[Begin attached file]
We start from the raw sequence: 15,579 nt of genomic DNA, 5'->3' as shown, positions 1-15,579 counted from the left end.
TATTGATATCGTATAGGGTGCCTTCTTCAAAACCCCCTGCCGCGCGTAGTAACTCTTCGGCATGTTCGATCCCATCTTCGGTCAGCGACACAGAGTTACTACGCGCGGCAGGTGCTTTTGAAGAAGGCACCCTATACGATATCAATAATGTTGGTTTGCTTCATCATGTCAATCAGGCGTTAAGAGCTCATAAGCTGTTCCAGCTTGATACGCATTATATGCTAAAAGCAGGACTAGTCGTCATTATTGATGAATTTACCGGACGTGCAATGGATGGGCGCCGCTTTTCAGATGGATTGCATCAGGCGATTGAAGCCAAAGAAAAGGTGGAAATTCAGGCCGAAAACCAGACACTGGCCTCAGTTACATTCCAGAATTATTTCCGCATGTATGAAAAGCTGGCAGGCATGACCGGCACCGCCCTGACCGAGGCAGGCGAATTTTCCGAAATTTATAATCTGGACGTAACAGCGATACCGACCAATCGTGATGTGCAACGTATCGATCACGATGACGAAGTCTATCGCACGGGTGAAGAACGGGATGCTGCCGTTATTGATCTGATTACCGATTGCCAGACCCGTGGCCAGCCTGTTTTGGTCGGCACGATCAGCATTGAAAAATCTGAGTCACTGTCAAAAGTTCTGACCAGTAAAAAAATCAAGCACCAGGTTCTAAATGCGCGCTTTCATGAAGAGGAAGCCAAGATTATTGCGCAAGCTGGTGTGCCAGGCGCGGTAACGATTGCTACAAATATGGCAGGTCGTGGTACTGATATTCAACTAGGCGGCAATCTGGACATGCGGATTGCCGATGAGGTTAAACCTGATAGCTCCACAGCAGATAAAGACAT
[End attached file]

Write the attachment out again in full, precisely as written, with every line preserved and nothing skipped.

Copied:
We start from the raw sequence: 15,579 nt of genomic DNA, 5'->3' as shown, positions 1-15,579 counted from the left end.
TATTGATATCGTATAGGGTGCCTTCTTCAAAACCCCCTGCCGCGCGTAGTAACTCTTCGGCATGTTCGATCCCATCTTCGGTCAGCGACACAGAGTTACTACGCGCGGCAGGTGCTTTTGAAGAAGGCACCCTATACGATATCAATAATGTTGGTTTGCTTCATCATGTCAATCAGGCGTTAAGAGCTCATAAGCTGTTCCAGCTTGATACGCATTATATGCTAAAAGCAGGACTAGTCGTCATTATTGATGAATTTACCGGACGTGCAATGGATGGGCGCCGCTTTTCAGATGGATTGCATCAGGCGATTGAAGCCAAAGAAAAGGTGGAAATTCAGGCCGAAAACCAGACACTGGCCTCAGTTACATTCCAGAATTATTTCCGCATGTATGAAAAGCTGGCAGGCATGACCGGCACCGCCCTGACCGAGGCAGGCGAATTTTCCGAAATTTATAATCTGGACGTAACAGCGATACCGACCAATCGTGATGTGCAACGTATCGATCACGATGACGAAGTCTATCGCACGGGTGAAGAACGGGATGCTGCCGTTATTGATCTGATTACCGATTGCCAGACCCGTGGCCAGCCTGTTTTGGTCGGCACGATCAGCATTGAAAAATCTGAGTCACTGTCAAAAGTTCTGACCAGTAAAAAAATCAAGCACCAGGTTCTAAATGCGCGCTTTCATGAAGAGGAAGCCAAGATTATTGCGCAAGCTGGTGTGCCAGGCGCGGTAACGATTGCTACAAATATGGCAGGTCGTGGTACTGATATTCAACTAGGCGGCAATCTGGACATGCGGATTGCCGATGAGGTTAAACCTGATAGCTCCACAGCAGATAAAGACAT